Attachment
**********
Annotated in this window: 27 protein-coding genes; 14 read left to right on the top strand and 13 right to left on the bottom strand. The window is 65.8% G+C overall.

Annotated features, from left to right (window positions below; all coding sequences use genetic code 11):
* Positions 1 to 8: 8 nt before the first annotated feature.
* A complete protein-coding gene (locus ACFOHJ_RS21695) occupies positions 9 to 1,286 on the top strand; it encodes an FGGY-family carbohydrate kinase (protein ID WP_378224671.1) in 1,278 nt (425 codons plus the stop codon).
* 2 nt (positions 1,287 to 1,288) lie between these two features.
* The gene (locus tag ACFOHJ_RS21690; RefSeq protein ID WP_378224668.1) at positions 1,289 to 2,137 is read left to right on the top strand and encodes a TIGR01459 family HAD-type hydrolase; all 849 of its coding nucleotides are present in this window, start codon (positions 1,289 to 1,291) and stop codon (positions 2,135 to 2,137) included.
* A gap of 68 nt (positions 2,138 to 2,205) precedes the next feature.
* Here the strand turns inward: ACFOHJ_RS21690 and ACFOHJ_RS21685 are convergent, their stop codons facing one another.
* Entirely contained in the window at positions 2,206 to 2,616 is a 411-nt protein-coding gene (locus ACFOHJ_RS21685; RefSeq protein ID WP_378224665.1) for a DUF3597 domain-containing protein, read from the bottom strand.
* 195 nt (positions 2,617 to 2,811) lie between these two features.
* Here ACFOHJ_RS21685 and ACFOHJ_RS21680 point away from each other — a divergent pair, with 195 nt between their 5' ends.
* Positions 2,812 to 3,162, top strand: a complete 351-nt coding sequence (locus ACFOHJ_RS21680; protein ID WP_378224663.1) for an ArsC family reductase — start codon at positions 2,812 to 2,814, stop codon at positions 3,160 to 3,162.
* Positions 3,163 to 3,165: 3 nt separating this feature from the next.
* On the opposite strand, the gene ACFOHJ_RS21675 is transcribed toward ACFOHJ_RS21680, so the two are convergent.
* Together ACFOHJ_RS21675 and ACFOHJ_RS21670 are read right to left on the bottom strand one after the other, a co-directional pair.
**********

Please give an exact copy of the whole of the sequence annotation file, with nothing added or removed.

Annotated in this window: 27 protein-coding genes; 14 read left to right on the top strand and 13 right to left on the bottom strand. The window is 65.8% G+C overall.

Annotated features, from left to right (window positions below; all coding sequences use genetic code 11):
* Positions 1 to 8: 8 nt before the first annotated feature.
* A complete protein-coding gene (locus ACFOHJ_RS21695) occupies positions 9 to 1,286 on the top strand; it encodes an FGGY-family carbohydrate kinase (protein ID WP_378224671.1) in 1,278 nt (425 codons plus the stop codon).
* 2 nt (positions 1,287 to 1,288) lie between these two features.
* The gene (locus tag ACFOHJ_RS21690; RefSeq protein ID WP_378224668.1) at positions 1,289 to 2,137 is read left to right on the top strand and encodes a TIGR01459 family HAD-type hydrolase; all 849 of its coding nucleotides are present in this window, start codon (positions 1,289 to 1,291) and stop codon (positions 2,135 to 2,137) included.
* A gap of 68 nt (positions 2,138 to 2,205) precedes the next feature.
* Here the strand turns inward: ACFOHJ_RS21690 and ACFOHJ_RS21685 are convergent, their stop codons facing one another.
* Entirely contained in the window at positions 2,206 to 2,616 is a 411-nt protein-coding gene (locus ACFOHJ_RS21685; RefSeq protein ID WP_378224665.1) for a DUF3597 domain-containing protein, read from the bottom strand.
* 195 nt (positions 2,617 to 2,811) lie between these two features.
* Here ACFOHJ_RS21685 and ACFOHJ_RS21680 point away from each other — a divergent pair, with 195 nt between their 5' ends.
* Positions 2,812 to 3,162, top strand: a complete 351-nt coding sequence (locus ACFOHJ_RS21680; protein ID WP_378224663.1) for an ArsC family reductase — start codon at positions 2,812 to 2,814, stop codon at positions 3,160 to 3,162.
* Positions 3,163 to 3,165: 3 nt separating this feature from the next.
* On the opposite strand, the gene ACFOHJ_RS21675 is transcribed toward ACFOHJ_RS21680, so the two are convergent.
* Together ACFOHJ_RS21675 and ACFOHJ_RS21670 are read right to left on the bottom strand one after the other, a co-directional pair.